More than signing: Communicating with the deaf
INSTRUCTIONS More than signing: Communicating with the deaf
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- You will receive your CE certificate of earned contact hours and an answer key to review your results. There is no minimum passing grade.
- Registration deadline is March 31, 2016.
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More than signing: Communicating with the deaf
GENERAL PURPOSE: To provide information about improving communication with people who are deaf/HOH. LEARNING OBJECTIVES: After reading the article and taking this test, you'll be able to: 1. Identify the communication problems of deaf/HOH patients and laws protecting these patients. 2. Evaluate advantages and disadvantages of communication options available for communication with patients who are deaf/HOH.
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- Which is the best way to communicate with patients who are deaf/HOH?
- Stand in front of bright lights or windows.
- Speak at a very slow pace and shout.
- Exaggerate lip movements.
- Use facial expressions and gestures to clarify.
- The feeling of cultural identity in the deaf/HOH community is strongest among those
- who primarily use lip reading to communicate.
- who became deaf later in life.
- who use English text-based communication.
- who primarily use sign language to communicate.
- Gestuno is
- a universal sign language created by the World Federation of the Deaf.
- a U.government agency that oversees the national associations of the deaf.
- the English text-based form of communication used by the deaf.
- a name for a deaf/HOH culture.
- A study using interpreters in a large teaching hospital found that
- interpreters were consistently used.
- physicians often chose not to use them.
- using written notes was more effective.
- patients chose to use family to interpret.
- Under the ADA,
- nurses who can sign may provide communication to deaf patients.
- facilities are mandated to provide sign language interpreters.
- family members may provide communication.
- hospitals must provide interpreters for deaf patients but not for deaf family members.
- Title VI of the Civil Rights Act of 1964 specifies that hospitals must
- use sign language with all deaf/HOH patients.
- communicate to patients of all races, cultures, and religions.
- provide adequate language support for those with limited English proficiency.
- always use written communication with deaf/HOH patients for documentation.
- After unsuccessful attempts at obtaining an interpreter, the nurse documents the number of
- different interpreters called.
- attempts made to reach interpreters.
- times an interpreter was used in the past.
- coworkers who know ASL.
- In an emergency involving a patient who's deaf, the nurse should
- find a visitor who knows sign language.
- speak loudly and slowly to the patient.
- leave the room to call an interpreter.
- clearly document the reason for no interpreter.
- The system in which an operator types into a computer that displays words on a screen for the patient is called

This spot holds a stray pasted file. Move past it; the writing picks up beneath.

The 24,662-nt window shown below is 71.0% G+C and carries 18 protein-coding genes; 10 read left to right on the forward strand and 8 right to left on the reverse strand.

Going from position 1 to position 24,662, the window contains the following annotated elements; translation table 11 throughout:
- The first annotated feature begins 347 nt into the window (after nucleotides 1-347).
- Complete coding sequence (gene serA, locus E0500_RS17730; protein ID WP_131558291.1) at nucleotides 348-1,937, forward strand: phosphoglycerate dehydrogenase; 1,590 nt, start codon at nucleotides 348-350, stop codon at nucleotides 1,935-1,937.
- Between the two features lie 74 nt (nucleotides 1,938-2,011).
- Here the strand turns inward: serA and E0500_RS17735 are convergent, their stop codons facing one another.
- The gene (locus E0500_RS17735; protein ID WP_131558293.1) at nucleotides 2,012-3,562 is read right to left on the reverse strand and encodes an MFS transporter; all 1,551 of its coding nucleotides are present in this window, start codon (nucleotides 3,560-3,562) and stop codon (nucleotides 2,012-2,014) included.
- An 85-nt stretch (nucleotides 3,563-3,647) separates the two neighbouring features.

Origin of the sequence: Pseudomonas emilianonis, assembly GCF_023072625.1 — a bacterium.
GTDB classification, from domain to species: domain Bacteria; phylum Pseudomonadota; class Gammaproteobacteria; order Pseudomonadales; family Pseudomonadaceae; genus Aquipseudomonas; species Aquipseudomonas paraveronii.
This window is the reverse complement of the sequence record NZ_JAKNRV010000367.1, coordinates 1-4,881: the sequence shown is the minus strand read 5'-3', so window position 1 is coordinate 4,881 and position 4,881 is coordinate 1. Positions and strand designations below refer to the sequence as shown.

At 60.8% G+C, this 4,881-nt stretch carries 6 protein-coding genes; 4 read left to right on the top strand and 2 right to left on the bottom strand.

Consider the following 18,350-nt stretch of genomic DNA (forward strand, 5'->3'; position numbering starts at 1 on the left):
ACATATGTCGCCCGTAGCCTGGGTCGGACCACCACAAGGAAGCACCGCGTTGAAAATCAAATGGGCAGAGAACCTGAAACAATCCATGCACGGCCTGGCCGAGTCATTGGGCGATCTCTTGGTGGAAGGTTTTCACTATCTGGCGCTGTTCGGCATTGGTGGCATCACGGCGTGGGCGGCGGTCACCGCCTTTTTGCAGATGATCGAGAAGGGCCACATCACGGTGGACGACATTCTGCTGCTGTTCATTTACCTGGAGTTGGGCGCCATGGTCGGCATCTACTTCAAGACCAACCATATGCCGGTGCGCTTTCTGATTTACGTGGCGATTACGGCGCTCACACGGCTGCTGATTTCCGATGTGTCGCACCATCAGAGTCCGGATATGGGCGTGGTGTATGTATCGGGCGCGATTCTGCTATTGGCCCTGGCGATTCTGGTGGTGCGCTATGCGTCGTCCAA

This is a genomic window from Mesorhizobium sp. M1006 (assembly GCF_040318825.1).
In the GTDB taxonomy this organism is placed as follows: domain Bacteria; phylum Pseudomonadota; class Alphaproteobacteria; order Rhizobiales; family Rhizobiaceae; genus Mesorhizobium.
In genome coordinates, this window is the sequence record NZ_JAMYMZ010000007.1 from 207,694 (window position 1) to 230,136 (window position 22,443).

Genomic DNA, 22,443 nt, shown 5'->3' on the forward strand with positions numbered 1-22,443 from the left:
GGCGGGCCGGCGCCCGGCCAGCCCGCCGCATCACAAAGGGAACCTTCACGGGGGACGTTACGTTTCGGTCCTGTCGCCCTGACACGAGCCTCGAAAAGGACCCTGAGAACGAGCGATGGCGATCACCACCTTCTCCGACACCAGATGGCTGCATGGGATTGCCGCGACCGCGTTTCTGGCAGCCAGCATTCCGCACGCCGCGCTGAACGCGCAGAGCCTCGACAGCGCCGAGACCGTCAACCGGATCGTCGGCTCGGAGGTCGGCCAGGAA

- When using VRS, the person who's deaf/HOH
- types information to an operator.
- types a message into a telephone.
- uses lip reading for communication.
- signs to an interpreter via a web camera.
- The Registry of Interpreters for the Deaf states that a CDI must
- be either deaf or HOH.
- use sign language.
- be able to hear.
- pass an international certification exam.
- Which statement is correct about lip reading among people who are deaf/HOH?
- Typically, all individuals who are deaf can read lips accurately.
- The best lip readers can interpret about 30% of all spoken sounds.
- The best lip readers can interpret about 80% of all spoken sounds.
- Lip reading is better for complex communication than sign language.
- The use of sign language involves the interpretation of all of the followingexcept
- cultural nuances.
- intentions and expectations.
- To communicate, sign language interpreters use facial expressions, hand shapes, and
- varied voice tones.
- nonword sounds.
- sketches or drawings.
- Which statement is correct about interpretation via the Internet for deaf/HOH patients?
- More languages are offered through local services than the Internet.
- Services are sporadically available for patients who are deaf/HOH.
- Using interpreters over the Internet involves higher costs to hospitals.
- Services are available using real-time video devices.
- Interpretation services for deaf/HOH patients via the Internet
- are the most superior and least risky.
- have a high risk of inaccuracy.
- always offer certified and licensed interpreters.
- require interpreters to be educated in medical terminology.
- In a study of 13 interpreted meetings with healthcare professionals, how many interpreted errors were found?
- If a deaf/HOH patient is injured from poor communication by a healthcare professional,
- there's no liability.
- the deaf/HOH person must accept responsibility for the miscommunication.
- the hospital is solely liable.
- the healthcare professional is at risk for serious legal consequences.